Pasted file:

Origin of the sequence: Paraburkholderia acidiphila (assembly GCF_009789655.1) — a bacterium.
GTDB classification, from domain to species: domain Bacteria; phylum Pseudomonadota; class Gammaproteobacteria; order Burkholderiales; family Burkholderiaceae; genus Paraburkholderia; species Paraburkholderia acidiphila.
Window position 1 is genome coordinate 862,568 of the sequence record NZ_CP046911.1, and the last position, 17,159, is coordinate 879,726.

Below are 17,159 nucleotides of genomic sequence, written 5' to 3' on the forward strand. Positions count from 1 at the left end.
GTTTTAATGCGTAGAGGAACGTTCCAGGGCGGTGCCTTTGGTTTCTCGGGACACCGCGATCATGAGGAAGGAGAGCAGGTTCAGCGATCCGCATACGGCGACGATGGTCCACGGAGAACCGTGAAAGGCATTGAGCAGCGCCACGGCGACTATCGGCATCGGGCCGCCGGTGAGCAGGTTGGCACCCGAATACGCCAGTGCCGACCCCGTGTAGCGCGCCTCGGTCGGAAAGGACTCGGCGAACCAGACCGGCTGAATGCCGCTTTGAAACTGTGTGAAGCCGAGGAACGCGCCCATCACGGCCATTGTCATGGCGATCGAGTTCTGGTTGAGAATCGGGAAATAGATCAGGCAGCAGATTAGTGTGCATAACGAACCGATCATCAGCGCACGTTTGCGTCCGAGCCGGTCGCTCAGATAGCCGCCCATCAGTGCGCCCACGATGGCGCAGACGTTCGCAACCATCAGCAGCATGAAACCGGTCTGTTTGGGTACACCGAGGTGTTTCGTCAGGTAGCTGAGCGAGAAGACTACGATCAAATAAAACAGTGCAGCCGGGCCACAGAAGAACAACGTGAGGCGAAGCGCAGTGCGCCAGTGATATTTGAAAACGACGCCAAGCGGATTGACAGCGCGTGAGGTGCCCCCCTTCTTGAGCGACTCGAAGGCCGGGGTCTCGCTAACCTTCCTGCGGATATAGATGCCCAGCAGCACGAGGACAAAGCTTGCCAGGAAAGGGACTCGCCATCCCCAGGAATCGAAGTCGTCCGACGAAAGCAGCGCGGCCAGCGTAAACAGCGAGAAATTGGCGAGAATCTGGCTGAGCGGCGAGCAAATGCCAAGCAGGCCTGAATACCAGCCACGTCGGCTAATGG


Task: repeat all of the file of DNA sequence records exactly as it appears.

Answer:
Origin of the sequence: Paraburkholderia acidiphila (assembly GCF_009789655.1) — a bacterium.
GTDB classification, from domain to species: domain Bacteria; phylum Pseudomonadota; class Gammaproteobacteria; order Burkholderiales; family Burkholderiaceae; genus Paraburkholderia; species Paraburkholderia acidiphila.
Window position 1 is genome coordinate 862,568 of the sequence record NZ_CP046911.1, and the last position, 17,159, is coordinate 879,726.

Below are 17,159 nucleotides of genomic sequence, written 5' to 3' on the forward strand. Positions count from 1 at the left end.
GTTTTAATGCGTAGAGGAACGTTCCAGGGCGGTGCCTTTGGTTTCTCGGGACACCGCGATCATGAGGAAGGAGAGCAGGTTCAGCGATCCGCATACGGCGACGATGGTCCACGGAGAACCGTGAAAGGCATTGAGCAGCGCCACGGCGACTATCGGCATCGGGCCGCCGGTGAGCAGGTTGGCACCCGAATACGCCAGTGCCGACCCCGTGTAGCGCGCCTCGGTCGGAAAGGACTCGGCGAACCAGACCGGCTGAATGCCGCTTTGAAACTGTGTGAAGCCGAGGAACGCGCCCATCACGGCCATTGTCATGGCGATCGAGTTCTGGTTGAGAATCGGGAAATAGATCAGGCAGCAGATTAGTGTGCATAACGAACCGATCATCAGCGCACGTTTGCGTCCGAGCCGGTCGCTCAGATAGCCGCCCATCAGTGCGCCCACGATGGCGCAGACGTTCGCAACCATCAGCAGCATGAAACCGGTCTGTTTGGGTACACCGAGGTGTTTCGTCAGGTAGCTGAGCGAGAAGACTACGATCAAATAAAACAGTGCAGCCGGGCCACAGAAGAACAACGTGAGGCGAAGCGCAGTGCGCCAGTGATATTTGAAAACGACGCCAAGCGGATTGACAGCGCGTGAGGTGCCCCCCTTCTTGAGCGACTCGAAGGCCGGGGTCTCGCTAACCTTCCTGCGGATATAGATGCCCAGCAGCACGAGGACAAAGCTTGCCAGGAAAGGGACTCGCCATCCCCAGGAATCGAAGTCGTCCGACGAAAGCAGCGCGGCCAGCGTAAACAGCGAGAAATTGGCGAGAATCTGGCTGAGCGGCGAGCAAATGCCAAGCAGGCCTGAATACCAGCCACGTCGGCTAATGG